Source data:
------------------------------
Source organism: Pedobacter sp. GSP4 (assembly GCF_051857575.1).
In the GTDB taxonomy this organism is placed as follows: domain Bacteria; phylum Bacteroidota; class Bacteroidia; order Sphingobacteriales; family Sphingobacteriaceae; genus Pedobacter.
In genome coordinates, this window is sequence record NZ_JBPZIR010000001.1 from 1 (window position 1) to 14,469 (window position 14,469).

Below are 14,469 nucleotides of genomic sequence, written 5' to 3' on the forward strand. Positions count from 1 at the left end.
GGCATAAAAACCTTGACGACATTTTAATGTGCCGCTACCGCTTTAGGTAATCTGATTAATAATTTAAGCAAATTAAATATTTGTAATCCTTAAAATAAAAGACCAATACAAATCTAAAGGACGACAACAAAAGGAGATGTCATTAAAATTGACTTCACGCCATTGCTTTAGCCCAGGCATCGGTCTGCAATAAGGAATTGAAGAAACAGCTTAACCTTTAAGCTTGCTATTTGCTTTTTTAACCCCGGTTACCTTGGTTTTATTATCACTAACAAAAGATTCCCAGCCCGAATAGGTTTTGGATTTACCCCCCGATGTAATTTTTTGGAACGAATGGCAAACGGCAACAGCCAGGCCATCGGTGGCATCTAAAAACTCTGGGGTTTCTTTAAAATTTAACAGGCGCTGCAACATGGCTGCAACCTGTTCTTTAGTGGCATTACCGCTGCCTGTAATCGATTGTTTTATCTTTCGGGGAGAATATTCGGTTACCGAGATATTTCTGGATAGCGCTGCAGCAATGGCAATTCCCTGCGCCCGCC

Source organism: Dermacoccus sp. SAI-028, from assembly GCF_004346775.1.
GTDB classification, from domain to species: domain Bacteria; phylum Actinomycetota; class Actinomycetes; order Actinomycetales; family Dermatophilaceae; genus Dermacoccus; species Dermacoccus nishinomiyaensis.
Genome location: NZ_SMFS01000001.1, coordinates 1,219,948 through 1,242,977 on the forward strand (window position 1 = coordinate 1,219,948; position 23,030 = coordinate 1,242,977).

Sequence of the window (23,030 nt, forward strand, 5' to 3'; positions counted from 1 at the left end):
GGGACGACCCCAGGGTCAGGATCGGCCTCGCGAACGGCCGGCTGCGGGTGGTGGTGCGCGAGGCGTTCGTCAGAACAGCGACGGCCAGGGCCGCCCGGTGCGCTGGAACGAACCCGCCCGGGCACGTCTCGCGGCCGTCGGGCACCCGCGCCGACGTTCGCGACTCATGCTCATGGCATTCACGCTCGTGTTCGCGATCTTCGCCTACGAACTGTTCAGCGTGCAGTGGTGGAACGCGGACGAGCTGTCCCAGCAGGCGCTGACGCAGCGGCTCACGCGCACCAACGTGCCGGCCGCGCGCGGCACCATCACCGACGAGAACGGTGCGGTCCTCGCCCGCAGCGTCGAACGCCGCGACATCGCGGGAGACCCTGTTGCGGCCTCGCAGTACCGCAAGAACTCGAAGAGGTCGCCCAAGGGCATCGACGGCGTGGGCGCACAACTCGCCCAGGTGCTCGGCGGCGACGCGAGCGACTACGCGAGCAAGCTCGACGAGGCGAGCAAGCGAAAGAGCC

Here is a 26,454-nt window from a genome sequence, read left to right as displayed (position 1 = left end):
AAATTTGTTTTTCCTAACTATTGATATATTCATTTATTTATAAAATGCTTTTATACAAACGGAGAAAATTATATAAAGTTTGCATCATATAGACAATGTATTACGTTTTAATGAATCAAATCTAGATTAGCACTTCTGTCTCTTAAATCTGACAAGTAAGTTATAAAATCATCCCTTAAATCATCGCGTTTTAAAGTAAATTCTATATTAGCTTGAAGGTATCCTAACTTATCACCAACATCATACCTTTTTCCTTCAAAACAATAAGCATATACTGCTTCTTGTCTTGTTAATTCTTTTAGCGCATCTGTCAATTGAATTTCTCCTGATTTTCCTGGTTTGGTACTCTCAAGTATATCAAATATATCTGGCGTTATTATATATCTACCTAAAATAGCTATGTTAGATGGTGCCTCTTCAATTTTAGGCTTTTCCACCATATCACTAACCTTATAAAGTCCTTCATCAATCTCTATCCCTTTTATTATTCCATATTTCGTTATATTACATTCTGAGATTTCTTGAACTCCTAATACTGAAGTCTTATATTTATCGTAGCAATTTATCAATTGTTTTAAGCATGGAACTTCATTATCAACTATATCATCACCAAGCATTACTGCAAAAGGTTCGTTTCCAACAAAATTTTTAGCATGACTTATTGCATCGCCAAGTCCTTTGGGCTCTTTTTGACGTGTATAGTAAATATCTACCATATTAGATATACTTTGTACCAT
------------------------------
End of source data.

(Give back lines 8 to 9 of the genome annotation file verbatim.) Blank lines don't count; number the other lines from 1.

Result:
Genome location: NZ_SMFS01000001.1, coordinates 1,219,948 through 1,242,977 on the forward strand (window position 1 = coordinate 1,219,948; position 23,030 = coordinate 1,242,977).

Sequence of the window (23,030 nt, forward strand, 5' to 3'; positions counted from 1 at the left end):